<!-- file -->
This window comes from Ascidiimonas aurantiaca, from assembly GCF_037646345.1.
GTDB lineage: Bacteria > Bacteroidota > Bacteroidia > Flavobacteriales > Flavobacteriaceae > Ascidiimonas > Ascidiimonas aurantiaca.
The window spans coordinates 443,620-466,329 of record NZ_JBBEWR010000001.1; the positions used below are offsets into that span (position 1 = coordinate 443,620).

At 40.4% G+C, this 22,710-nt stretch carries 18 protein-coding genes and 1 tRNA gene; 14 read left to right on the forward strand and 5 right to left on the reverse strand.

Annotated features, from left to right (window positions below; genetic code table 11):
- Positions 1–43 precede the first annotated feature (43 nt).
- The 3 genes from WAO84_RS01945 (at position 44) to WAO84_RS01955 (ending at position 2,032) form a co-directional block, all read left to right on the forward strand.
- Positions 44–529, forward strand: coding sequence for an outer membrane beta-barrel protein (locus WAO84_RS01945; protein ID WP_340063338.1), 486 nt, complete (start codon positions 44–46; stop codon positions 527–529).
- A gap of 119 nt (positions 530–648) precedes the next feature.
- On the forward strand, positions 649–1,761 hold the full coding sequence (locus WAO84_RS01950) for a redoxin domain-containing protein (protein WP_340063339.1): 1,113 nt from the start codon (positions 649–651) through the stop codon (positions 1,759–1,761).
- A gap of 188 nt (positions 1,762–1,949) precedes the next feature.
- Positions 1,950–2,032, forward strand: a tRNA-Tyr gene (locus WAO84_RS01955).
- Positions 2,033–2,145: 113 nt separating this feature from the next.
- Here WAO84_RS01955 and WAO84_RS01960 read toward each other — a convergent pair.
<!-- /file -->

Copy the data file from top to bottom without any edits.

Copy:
This window comes from Ascidiimonas aurantiaca, from assembly GCF_037646345.1.
GTDB lineage: Bacteria > Bacteroidota > Bacteroidia > Flavobacteriales > Flavobacteriaceae > Ascidiimonas > Ascidiimonas aurantiaca.
The window spans coordinates 443,620-466,329 of record NZ_JBBEWR010000001.1; the positions used below are offsets into that span (position 1 = coordinate 443,620).

At 40.4% G+C, this 22,710-nt stretch carries 18 protein-coding genes and 1 tRNA gene; 14 read left to right on the forward strand and 5 right to left on the reverse strand.

Annotated features, from left to right (window positions below; genetic code table 11):
- Positions 1–43 precede the first annotated feature (43 nt).
- The 3 genes from WAO84_RS01945 (at position 44) to WAO84_RS01955 (ending at position 2,032) form a co-directional block, all read left to right on the forward strand.
- Positions 44–529, forward strand: coding sequence for an outer membrane beta-barrel protein (locus WAO84_RS01945; protein ID WP_340063338.1), 486 nt, complete (start codon positions 44–46; stop codon positions 527–529).
- A gap of 119 nt (positions 530–648) precedes the next feature.
- On the forward strand, positions 649–1,761 hold the full coding sequence (locus WAO84_RS01950) for a redoxin domain-containing protein (protein WP_340063339.1): 1,113 nt from the start codon (positions 649–651) through the stop codon (positions 1,759–1,761).
- A gap of 188 nt (positions 1,762–1,949) precedes the next feature.
- Positions 1,950–2,032, forward strand: a tRNA-Tyr gene (locus WAO84_RS01955).
- Positions 2,033–2,145: 113 nt separating this feature from the next.
- Here WAO84_RS01955 and WAO84_RS01960 read toward each other — a convergent pair.